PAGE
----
Chick-fil-A and more restaurants giving away food to Hurricane Florence first responders

The famous chicken chain and other restaurants like Denny's are stepping up after Hurricane Florence.
by Alessandra Bulow / / Source: TODAY
Members of the New York Urban Search and Rescue Task Force One help evacuate people from their homes on September 18, 2018 in Fayetteville, North Carolina.
Members of the New York Urban Search and Rescue Task Force One help evacuate people from their homes on September 18, 2018 in Fayetteville, North Carolina.Getty Images

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In the wake of deadly Hurricane Florence, some fast food restaurant locations in the Wilmington, North Carolina, area are offering free meals to first responders and locals.

Chick-fil-A, America's beloved chicken chain, and Denny's are among those restaurants trying to help those affected.

The hurricane pounded North Carolina (and parts of South Carolina) with heavy rain beginning on Saturday and caused major flooding in several parts of the state, according to NBC News.

"Rescue crews in North Carolina waded through heavy flooding Monday in search of stranded residents after the remnants of deadly Hurricane Florence sent water rushing over riverbanks — spurring the governor to warn that there's no immediate relief from the 'monumental disaster,'" NBC News reported on Wednesday.

On Thursday, four Chick-fil-A locations in the Wilmington, North Carolina, area started offering free meals to first responders, emergency personnel and linemen (people who work on electrical lines) from 10:00 a.m. to 4:30 p.m. local time. The workers will have access to the restaurants' dining rooms and the drive-thrus will be available to the general public. This is the first time that the locations have reopened since the hurricane hit the area.

The four Chick-fil-A restaurants are located at 3389 Oleander Dr., 5106 S. College Rd., 5123 Market St. and 6891 Swan Mill Rd.

Another Chick-fil-A in Raleigh, North Carolina, was praised for serving relief workers "500 sandwiches and 1,200 nuggets" on Sunday, a day when all of the chain's restaurants are usually closed to give workers more time to spend with their families.

On Friday, Denny's Mobile Relief Diner, a 53-foot 18-wheel truck outfitted with a large kitchen that's dedicated to feeding people after natural disasters, will serve food to first responders and locals from 7 a.m. to 1 p.m. at Wilmington's United Advent Christian Church (4912 S. College Rd.). As it moves around the area, the relief truck will post its location details daily on Twitter.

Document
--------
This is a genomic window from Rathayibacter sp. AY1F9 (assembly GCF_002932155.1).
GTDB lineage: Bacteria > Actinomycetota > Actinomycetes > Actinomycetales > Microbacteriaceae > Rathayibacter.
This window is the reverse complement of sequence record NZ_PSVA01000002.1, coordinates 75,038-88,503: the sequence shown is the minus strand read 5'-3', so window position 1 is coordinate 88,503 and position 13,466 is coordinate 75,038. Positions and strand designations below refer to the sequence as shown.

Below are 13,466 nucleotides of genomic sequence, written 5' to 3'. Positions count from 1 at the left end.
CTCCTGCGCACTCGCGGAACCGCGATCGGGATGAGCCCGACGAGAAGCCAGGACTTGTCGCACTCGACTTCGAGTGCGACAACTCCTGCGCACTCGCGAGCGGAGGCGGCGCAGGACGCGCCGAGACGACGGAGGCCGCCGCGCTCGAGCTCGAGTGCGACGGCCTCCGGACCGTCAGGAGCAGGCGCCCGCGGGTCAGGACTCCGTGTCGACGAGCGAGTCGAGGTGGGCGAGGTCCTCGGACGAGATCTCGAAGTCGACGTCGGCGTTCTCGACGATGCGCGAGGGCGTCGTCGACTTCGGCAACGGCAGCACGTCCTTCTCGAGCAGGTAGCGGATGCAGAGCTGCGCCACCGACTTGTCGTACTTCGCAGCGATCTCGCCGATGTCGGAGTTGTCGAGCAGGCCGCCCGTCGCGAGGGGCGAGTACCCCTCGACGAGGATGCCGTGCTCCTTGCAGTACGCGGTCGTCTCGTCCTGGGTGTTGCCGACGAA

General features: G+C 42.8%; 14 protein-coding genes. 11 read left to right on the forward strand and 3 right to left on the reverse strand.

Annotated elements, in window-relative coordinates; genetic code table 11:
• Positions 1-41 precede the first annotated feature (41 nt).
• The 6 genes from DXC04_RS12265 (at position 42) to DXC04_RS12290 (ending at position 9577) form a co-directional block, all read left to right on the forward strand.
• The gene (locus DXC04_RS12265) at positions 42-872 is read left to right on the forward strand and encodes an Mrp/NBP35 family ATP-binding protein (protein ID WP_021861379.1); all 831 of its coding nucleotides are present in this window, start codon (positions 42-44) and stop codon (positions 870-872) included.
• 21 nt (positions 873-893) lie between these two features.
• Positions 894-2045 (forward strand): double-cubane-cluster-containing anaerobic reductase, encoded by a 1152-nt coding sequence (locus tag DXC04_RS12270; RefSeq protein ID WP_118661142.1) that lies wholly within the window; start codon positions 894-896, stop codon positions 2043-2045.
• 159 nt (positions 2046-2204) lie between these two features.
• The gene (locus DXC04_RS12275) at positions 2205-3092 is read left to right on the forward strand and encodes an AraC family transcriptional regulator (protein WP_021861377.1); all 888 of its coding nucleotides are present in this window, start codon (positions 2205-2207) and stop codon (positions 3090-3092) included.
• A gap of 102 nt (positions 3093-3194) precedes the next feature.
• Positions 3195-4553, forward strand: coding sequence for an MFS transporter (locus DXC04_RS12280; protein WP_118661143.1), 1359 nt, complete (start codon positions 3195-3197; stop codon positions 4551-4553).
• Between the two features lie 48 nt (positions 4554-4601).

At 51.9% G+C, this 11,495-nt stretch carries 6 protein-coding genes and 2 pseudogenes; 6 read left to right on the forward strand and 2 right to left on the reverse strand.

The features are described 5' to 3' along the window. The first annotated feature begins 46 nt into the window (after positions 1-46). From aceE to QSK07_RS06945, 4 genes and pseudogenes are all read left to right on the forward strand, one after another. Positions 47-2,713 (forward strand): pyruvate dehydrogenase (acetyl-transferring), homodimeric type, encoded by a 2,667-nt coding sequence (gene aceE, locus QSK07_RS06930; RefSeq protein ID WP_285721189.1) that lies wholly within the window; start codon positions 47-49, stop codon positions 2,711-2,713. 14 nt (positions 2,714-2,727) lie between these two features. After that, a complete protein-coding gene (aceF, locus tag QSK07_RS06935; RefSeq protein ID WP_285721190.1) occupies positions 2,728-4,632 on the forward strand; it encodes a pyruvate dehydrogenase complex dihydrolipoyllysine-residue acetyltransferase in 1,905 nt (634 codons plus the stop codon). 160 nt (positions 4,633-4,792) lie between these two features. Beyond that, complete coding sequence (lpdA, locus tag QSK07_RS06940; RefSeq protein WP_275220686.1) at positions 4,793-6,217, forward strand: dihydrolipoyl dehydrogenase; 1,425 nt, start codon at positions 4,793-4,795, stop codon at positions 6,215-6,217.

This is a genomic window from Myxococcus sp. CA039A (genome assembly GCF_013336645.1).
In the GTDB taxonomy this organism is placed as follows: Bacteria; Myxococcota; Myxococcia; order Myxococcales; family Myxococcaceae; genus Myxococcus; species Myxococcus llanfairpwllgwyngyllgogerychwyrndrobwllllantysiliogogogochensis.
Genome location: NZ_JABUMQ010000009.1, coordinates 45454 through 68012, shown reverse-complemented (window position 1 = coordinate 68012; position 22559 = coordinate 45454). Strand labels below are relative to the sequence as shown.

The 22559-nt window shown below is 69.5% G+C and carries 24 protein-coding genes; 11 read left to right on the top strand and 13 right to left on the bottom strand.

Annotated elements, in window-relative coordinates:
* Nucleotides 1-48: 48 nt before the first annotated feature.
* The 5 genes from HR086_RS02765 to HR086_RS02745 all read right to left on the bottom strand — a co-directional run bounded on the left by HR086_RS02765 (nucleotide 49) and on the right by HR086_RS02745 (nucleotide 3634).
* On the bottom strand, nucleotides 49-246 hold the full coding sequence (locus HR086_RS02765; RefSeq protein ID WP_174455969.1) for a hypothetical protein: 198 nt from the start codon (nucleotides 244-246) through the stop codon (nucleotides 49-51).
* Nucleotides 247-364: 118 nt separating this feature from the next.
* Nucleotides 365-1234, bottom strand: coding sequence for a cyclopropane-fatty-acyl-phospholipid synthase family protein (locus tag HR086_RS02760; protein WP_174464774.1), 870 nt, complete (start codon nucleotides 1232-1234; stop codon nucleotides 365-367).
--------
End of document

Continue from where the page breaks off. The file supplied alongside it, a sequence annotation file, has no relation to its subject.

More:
The truck's kitchen will serve pancakes, bacon and more. The truck originally launched on Aug. 30 and started by serving food in Redding, California, to people affected by the state's wildfires. Its mission is to drive around the country to "assist those in need."

McDonald's has pledged $500,000 to the American Red Cross for Hurricane Florence Relief and said that "several owner/operators across the affected area are working to feed first responders, for free, as they continue to serve their communities," according to a press release on Wednesday. A representative for the company was unable confirm to TODAY Food which specific locations are feeding first responders at the time of this story's publication.

Large chain restaurants haven't been the only ones helping out during the crisis. Michael and Chrislyn Wedderien, owners and operators of Carryout by Chrislyn in Washington, North Carolina, delivered 332 free meals to first responders on Friday, according to WITN, an NBC affiliate.

The restaurant isn't slowing down this week, either. On Wednesday, Carryout by Chrislyn said that it has since served over 2,046 meals to those in need.

Chrislyn told WITN, "I just try to bring goodness into the world, one meal at a time."

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